Nicole is a little surprised to find someone else in her little Fortress of Solitude, but she's quick with a smile for the gardener apparent. "Oh! Good morning." She sweeps the woman up and down quickly, a brief appraisal, but nothing judging in her gaze. "You startled me a little. I guess I haven't been in here early enough to find someone actually working in here. And, I don't mind the damp," her smile widens a bit, "it just makes it feel like it's rained." Her hand is offered out. "I'm Nicole."

"It is customary to make ourselves scarce if someone comes in," the woman in her early thirties says in a soft voice that's both quiet and largely unobtrusive. Probably what most employers want in the hired help. "But it looked as if you might need someone to speak to, and while the flowers make good listeners, they are unable to give reassurances beyond their beauty and fragrance."

Like many employees, she has a name somewhere on her uniform, for easy identification. "I go by Cash," she adds, though it's visible above her chest on the work clothes.

"Nice to meet you, Cash." Nicole tucks one hand into a pocket in her simple black dress, something that would have been high fashion in the 60s, and brings the other one up to finger a gold chain around her neck. Whatever is hanging at the end of it is tucked under the neckline of her dress. "I work here myself. Mostly in Chambéry. I'm, ah, Mister Linderman's assistant." She works for The Big Boss. "So, really, you don't have to hide on my account. I'm one of those seen, not heard types, too."

A soft sigh escapes Nicole's lips and she peers off at the flowers. Not dismissively, but thoughtfully. "Is it that obvious that I'm troubled?" She peers back, curiosity in her almost luminescent blue eyes.

"That is something we have in common, though I have decided to break that this morning," Cash says without much inflection to her soft voice. While the announcement of being an assistant to the big boss might have put other employees toward nervousness or anxiety, she seems largely unaffected. But she'd been extremely polite before she heard that, so she may not believe she has anything to be concerned about.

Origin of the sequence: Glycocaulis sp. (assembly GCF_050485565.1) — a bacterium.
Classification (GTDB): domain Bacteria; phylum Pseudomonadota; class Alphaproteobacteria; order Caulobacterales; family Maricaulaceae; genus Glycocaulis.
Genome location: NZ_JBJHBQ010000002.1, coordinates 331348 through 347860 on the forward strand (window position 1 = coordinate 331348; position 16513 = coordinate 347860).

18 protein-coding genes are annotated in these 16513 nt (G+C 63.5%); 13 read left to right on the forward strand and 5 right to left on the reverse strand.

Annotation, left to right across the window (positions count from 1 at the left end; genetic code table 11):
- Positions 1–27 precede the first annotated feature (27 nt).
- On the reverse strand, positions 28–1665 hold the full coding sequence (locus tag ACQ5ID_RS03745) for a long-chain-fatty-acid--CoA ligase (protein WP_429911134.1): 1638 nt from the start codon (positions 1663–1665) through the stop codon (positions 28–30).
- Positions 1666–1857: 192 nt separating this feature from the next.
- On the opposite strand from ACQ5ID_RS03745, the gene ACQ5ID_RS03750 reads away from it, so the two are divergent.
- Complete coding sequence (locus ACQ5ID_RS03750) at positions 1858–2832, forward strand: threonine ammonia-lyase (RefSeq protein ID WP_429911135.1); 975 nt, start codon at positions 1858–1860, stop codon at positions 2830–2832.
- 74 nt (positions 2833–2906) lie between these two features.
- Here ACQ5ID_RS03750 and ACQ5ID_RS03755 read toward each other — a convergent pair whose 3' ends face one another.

"It not obvious, but I know the look. I lost someone close recently, so I recognize others that are going through similar losses." With how many losses that have happened lately, would it be any wonder she'd meet many sharing similar losses?

"Mister Zarek and I were close," Nicole admits. "He was a good friend." Though she doesn't make the man turn in his grave by proclaiming that he was a good man. "It's weird not… seeing him around. Not getting messages from him or anything." One hand settles down to test the surface of one of the benches around the fountain and sits down onto it once she's decided it isn't damp like the flowers.

And it's as she settles in, it feels as though the reality of her loss finally sets in. One hand comes up to cover her mouth, forefinger pressed beneath her nose as she starts to cry. Nicole's head tips down, her dark chocolate hair with its electric blue highlights shrouding her face as she stares hard at the ground with tear-blurred vision. "I'm sorry," she murmurs, lifting her hand enough so the words aren't muffled against her palm. "I so did not expect to…" Her other hand waves vaguely to fill in the blank. Crying? Yeah, Nicole never expects to start crying in front of someone else. Especially since she hasn't even started drinking yet. She should have control over her emotions, dammit!